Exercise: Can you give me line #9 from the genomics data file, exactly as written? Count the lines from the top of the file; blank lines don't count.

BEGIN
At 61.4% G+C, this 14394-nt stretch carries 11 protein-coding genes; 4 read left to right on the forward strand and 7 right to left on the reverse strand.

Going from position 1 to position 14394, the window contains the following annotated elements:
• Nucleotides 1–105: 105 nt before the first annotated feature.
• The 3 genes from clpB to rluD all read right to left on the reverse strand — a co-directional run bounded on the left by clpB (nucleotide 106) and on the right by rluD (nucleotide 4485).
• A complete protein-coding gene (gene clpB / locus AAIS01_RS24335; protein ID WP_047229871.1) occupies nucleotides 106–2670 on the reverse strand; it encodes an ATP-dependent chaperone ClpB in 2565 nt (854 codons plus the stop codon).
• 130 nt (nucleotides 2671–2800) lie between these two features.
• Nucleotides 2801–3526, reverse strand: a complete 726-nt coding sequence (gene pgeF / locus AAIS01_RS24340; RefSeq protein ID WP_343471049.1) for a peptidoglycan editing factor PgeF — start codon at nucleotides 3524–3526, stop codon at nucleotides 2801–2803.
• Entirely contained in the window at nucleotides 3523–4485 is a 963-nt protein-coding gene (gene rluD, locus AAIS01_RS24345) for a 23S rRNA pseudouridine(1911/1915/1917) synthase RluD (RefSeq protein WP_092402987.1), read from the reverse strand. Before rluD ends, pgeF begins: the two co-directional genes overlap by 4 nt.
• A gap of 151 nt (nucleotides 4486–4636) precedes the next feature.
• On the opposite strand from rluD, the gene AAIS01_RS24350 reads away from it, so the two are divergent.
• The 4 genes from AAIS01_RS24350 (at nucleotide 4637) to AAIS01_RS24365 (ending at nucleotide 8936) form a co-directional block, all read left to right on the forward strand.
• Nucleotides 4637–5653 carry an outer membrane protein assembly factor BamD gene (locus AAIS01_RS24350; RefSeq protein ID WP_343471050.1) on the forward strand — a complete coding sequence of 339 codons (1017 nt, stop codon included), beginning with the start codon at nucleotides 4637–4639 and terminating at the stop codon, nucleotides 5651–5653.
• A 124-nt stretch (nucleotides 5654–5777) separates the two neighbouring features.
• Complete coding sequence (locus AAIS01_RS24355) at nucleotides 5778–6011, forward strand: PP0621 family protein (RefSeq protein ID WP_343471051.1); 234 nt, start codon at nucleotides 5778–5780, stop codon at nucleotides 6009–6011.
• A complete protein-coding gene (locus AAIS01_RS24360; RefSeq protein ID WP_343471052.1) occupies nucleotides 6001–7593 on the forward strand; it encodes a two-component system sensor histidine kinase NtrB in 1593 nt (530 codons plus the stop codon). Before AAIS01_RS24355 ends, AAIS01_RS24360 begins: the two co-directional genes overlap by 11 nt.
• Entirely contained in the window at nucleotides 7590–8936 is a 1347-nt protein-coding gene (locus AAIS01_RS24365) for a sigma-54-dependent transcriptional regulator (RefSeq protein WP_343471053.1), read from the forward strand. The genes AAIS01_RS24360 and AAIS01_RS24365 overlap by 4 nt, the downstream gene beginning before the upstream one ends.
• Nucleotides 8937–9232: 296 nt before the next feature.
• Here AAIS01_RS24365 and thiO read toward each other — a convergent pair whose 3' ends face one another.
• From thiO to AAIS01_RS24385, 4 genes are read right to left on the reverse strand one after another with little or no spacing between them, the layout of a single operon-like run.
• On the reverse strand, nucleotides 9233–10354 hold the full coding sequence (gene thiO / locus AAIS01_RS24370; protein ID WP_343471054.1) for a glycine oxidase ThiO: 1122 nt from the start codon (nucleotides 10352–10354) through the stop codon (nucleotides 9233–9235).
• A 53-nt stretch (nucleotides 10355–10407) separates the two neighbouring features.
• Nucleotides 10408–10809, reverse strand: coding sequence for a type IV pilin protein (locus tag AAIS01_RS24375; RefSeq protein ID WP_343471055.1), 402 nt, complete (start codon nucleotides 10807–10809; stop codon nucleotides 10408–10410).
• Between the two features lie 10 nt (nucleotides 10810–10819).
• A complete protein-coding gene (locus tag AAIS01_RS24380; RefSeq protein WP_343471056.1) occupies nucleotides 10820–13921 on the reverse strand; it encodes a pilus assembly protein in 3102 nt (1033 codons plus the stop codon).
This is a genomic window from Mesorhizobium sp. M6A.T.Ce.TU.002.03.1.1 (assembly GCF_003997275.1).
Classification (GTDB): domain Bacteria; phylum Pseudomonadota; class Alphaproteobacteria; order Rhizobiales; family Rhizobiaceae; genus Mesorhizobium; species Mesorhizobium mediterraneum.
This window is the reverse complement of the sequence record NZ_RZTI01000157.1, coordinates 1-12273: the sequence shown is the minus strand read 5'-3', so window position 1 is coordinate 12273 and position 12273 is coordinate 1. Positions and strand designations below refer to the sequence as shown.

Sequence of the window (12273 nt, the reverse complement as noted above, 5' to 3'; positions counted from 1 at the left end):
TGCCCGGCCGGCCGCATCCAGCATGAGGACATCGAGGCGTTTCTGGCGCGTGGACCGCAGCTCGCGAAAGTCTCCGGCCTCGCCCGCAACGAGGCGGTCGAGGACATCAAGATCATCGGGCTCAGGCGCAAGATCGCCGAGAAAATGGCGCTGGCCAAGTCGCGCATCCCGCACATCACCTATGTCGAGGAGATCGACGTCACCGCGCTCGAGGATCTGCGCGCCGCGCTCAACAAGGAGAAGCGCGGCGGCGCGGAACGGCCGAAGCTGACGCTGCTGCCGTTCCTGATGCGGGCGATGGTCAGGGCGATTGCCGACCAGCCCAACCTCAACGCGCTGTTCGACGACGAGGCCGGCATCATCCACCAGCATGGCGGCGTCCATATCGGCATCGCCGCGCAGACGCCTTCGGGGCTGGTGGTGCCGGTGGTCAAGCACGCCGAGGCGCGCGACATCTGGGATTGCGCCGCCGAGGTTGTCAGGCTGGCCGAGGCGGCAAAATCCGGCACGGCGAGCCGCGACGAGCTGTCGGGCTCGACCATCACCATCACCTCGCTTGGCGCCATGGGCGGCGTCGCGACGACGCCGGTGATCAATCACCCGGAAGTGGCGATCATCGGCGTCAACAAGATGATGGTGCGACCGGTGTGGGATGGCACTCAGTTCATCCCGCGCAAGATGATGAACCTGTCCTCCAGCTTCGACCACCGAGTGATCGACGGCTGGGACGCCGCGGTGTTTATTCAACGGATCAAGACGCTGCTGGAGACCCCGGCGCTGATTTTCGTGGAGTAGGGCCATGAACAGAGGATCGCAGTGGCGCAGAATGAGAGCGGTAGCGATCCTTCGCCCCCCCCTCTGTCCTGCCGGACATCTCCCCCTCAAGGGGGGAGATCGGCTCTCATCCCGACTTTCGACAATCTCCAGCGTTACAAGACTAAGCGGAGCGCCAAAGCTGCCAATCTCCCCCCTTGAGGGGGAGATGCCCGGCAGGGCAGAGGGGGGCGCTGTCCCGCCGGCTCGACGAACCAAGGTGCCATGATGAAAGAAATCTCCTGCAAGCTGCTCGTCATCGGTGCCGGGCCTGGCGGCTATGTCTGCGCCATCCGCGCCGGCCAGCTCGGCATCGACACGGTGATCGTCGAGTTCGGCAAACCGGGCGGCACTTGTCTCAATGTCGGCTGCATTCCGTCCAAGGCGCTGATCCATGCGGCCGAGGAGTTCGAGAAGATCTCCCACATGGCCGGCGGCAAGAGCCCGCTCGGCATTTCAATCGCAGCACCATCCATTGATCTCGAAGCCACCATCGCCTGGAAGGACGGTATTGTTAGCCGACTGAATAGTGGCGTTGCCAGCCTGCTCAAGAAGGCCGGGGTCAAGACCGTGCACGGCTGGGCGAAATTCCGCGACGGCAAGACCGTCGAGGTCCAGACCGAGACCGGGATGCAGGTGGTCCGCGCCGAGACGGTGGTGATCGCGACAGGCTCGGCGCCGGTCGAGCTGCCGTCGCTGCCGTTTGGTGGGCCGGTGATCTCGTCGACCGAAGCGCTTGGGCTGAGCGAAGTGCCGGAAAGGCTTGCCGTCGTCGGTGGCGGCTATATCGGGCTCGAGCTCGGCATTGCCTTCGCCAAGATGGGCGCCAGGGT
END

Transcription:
• A gap of 151 nt (nucleotides 4486–4636) precedes the next feature.